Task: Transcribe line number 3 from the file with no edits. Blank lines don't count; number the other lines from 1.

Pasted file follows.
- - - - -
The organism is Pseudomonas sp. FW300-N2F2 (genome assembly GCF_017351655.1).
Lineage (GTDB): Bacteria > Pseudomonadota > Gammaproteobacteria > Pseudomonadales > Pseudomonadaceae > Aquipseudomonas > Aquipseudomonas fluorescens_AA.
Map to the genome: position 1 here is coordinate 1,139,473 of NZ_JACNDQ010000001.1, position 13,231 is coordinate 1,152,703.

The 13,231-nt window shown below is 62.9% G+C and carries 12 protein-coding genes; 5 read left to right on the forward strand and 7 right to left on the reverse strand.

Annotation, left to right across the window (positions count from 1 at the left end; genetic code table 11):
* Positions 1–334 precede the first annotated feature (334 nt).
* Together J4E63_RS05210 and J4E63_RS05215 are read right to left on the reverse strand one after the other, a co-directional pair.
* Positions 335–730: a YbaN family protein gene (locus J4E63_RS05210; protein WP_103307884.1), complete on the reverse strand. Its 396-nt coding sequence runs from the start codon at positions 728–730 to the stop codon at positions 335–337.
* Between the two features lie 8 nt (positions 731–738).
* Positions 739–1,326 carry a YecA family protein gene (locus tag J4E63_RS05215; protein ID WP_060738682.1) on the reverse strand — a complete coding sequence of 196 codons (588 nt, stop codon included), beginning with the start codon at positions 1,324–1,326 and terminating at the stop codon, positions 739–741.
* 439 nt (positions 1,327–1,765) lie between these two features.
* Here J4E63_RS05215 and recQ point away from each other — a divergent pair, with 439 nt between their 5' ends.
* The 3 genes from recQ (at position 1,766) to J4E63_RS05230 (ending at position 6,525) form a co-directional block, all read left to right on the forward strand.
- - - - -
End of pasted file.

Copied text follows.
Map to the genome: position 1 here is coordinate 1,139,473 of NZ_JACNDQ010000001.1, position 13,231 is coordinate 1,152,703.